When a shard is compromised, it might produce airdrop or double spent transactions. The beacon committee detects this and gives the proofs to other shards. If ⅔ of shards agree with the proofs, the compromised committee will be penalized. Therefore, an attacker needs to conquer at least ⅔ of shards in order to conquer the chain.
Let H be the number of honorable validators in a shard
B be the number of byzantine validators in a shard
Let n be the size of the committee
Let X be the number of byzantine validators in a committee
Then the probability of k byzantine validators in the committee of a shard, where 0<= k <= B, is
and, the probability of >=k byzantine validators in the committee of a shard is
Let S be the number of shards. As an attacker needs to conquer at least ⅔ of shards in order to conquer the chain, probability is
For example, let’s look at a scenario where there are 8 shards, a committee size of 50, and 200 nodes in the substitute list. Table 1 summarizes the probability of conquering the chain, given the percentage of nodes owned by the attacker.
|Percentage of byzantine validators||20%||25%||30%||35%||40%|
|Probability of conquering the chain (8 shards)||2.04E-107||2.4439E-76||9.6104E-56||9.583E-41||2.4814E-29|
|Probability of conquering the chain (16 shards)||4.163E-214||5.973E-152||9.236E-11||9.1834E-81||6.1575E-58|
Table 1. Probability of the attacker conquering the chain.
The probability of conquering the chain is extremely low, even if an individual owns 40% of validators.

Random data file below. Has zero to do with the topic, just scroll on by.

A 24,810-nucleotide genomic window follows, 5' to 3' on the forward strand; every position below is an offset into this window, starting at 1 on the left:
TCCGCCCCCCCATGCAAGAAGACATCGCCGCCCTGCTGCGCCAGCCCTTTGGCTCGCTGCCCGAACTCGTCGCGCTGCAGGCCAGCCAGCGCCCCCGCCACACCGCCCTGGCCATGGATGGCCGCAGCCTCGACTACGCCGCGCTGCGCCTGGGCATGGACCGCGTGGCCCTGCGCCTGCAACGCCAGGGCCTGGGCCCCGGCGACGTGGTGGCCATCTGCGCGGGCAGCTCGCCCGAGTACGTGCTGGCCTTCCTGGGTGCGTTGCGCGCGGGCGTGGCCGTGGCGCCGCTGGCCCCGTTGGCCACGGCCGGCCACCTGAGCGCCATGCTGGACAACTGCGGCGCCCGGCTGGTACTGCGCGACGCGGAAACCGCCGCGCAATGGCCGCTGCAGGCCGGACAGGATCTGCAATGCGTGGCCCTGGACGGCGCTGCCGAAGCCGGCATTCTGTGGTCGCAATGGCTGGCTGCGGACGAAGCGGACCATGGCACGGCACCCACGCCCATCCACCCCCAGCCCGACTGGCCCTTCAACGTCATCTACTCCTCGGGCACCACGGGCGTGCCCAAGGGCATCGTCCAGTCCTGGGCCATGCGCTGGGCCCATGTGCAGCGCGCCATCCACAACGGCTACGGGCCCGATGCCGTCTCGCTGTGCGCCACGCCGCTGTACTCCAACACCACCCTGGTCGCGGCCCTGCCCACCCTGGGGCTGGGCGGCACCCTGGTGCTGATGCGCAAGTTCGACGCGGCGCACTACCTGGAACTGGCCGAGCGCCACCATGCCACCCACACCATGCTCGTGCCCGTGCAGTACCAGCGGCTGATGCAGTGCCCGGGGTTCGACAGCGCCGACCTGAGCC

The implementation is mainly in the Blockchain component in the Incognito architecture.
Figure 5. The layered Incognito architecture.
The code is open-source on Github with links to specific packages provided below.
- Shards. Shards are subchains. A subchain is a Proof-of-Stake blockchain with its own committee of N nodes. A shard’s job is to produce new blocks via the Multiview Practical Byzantine Fault Tolerance (pBFT) consensus algorithm. Its code is in the blockchain package.
- Beacon . Beacon is also a subchain. A beacon’s job is to coordinate the shards and maintain the global state of the network. Its code is in the blockchain package.
- Synker. Synker makes sure the node is up to date among its peers and also broadcasts the node status to its peers. Its code is in the blockchain package.
- Mempool . Mempool (memory pool) is a collection of transactions and blocks that have been verified but are not yet confirmed. Its code is in the mempool package.
- Wallet. Software that holds all your Incognito keys. Use it to send and receive your Incognito tokens. Its code is in the wallet package.
- Database . Incognito uses LevelDB to store block data. Its code is in the database package.